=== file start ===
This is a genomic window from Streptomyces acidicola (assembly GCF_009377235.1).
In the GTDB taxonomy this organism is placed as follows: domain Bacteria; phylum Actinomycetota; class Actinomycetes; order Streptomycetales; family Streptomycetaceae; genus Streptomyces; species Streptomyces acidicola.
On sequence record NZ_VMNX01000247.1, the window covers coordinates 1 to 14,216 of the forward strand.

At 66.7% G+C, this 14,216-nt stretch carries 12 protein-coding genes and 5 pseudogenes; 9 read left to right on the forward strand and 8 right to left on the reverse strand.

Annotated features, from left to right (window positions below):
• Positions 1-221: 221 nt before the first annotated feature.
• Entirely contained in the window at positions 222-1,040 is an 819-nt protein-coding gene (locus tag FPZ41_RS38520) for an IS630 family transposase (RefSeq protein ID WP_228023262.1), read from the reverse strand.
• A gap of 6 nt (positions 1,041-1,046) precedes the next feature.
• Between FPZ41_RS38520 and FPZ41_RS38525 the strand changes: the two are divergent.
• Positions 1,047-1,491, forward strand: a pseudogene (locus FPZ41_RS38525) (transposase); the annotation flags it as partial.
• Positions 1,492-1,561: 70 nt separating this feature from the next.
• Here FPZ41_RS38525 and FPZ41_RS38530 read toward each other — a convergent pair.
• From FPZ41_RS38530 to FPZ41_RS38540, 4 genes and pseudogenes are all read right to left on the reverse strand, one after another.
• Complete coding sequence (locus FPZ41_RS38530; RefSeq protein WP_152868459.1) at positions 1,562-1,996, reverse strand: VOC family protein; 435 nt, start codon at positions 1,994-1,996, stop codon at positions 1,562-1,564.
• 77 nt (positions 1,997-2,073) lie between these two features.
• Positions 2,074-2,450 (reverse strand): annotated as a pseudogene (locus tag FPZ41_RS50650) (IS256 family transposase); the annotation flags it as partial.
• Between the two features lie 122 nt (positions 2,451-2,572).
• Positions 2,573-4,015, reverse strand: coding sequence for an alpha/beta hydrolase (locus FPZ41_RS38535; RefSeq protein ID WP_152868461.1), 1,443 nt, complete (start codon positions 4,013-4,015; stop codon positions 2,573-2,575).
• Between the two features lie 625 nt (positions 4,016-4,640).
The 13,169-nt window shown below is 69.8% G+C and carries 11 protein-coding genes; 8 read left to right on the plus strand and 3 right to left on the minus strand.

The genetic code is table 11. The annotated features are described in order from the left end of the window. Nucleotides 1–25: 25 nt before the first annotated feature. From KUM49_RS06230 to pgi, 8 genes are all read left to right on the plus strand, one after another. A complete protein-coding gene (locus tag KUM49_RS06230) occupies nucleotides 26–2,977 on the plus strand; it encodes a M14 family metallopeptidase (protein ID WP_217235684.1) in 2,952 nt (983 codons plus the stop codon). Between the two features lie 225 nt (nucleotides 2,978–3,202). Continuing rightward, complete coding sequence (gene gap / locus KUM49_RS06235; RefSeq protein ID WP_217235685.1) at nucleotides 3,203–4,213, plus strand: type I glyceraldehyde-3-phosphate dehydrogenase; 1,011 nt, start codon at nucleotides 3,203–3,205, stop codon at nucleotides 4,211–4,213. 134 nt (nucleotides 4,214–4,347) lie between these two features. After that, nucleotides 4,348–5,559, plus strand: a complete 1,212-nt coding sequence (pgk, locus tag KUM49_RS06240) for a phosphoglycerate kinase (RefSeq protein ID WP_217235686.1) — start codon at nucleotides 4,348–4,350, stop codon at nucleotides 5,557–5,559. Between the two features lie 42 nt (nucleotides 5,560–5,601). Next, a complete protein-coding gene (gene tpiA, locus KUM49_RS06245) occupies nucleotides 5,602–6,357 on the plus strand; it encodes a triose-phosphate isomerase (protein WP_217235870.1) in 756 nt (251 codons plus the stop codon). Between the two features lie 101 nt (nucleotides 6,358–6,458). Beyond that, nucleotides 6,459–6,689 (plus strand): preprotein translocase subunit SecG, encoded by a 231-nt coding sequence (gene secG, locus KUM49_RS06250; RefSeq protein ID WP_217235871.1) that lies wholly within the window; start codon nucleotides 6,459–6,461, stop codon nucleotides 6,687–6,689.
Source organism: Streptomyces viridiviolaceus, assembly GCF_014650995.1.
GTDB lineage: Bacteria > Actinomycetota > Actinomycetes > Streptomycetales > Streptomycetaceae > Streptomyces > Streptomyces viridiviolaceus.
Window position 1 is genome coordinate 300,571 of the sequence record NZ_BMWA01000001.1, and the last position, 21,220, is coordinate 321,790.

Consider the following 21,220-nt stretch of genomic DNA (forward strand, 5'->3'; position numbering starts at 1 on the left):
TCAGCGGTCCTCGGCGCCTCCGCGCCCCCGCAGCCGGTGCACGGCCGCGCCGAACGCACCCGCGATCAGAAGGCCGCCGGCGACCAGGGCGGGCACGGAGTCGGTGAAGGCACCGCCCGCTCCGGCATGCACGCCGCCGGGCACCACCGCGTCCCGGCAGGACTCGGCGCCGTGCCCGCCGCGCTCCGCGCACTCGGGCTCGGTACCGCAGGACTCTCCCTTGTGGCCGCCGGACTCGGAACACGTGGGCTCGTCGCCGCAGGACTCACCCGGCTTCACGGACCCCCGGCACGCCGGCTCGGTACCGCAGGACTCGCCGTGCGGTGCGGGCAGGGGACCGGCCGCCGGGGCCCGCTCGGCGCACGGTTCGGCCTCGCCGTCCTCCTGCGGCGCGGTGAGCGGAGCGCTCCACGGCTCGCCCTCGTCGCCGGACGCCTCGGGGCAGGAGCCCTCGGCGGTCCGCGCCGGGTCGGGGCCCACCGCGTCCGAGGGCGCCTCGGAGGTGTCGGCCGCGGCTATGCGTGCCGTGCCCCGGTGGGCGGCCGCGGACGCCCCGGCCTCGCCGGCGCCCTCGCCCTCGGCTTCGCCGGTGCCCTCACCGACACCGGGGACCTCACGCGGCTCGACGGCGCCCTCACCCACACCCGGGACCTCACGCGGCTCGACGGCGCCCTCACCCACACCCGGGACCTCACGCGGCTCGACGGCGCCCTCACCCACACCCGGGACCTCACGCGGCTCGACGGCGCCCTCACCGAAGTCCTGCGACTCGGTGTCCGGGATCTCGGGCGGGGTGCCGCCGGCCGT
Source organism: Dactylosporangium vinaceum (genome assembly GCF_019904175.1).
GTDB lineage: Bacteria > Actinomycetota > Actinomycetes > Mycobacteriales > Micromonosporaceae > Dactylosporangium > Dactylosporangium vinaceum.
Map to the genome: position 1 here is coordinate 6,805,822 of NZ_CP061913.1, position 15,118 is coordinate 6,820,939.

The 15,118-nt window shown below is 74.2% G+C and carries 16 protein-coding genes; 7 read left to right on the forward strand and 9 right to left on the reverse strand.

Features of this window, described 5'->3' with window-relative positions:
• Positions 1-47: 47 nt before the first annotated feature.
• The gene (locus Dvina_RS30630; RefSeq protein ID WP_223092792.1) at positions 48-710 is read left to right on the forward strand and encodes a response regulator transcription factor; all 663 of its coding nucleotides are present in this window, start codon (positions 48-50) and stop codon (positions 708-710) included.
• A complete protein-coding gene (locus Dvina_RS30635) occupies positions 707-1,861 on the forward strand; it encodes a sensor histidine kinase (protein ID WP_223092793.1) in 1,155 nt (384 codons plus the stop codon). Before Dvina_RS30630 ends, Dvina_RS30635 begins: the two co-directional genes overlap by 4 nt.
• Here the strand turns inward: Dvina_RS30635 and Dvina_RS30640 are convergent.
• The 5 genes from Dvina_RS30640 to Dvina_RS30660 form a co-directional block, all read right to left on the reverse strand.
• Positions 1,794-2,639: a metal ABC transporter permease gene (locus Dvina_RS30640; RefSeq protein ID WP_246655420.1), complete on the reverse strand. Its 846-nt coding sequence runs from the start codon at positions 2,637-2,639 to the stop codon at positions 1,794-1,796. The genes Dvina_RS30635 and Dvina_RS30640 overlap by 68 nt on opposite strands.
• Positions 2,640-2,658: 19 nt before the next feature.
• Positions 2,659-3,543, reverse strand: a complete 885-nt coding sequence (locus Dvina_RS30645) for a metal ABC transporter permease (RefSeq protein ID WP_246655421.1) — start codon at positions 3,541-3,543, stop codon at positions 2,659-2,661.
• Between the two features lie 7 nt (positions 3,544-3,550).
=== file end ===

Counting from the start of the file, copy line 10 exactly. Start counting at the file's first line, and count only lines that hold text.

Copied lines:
• Positions 1,047-1,491, forward strand: a pseudogene (locus FPZ41_RS38525) (transposase); the annotation flags it as partial.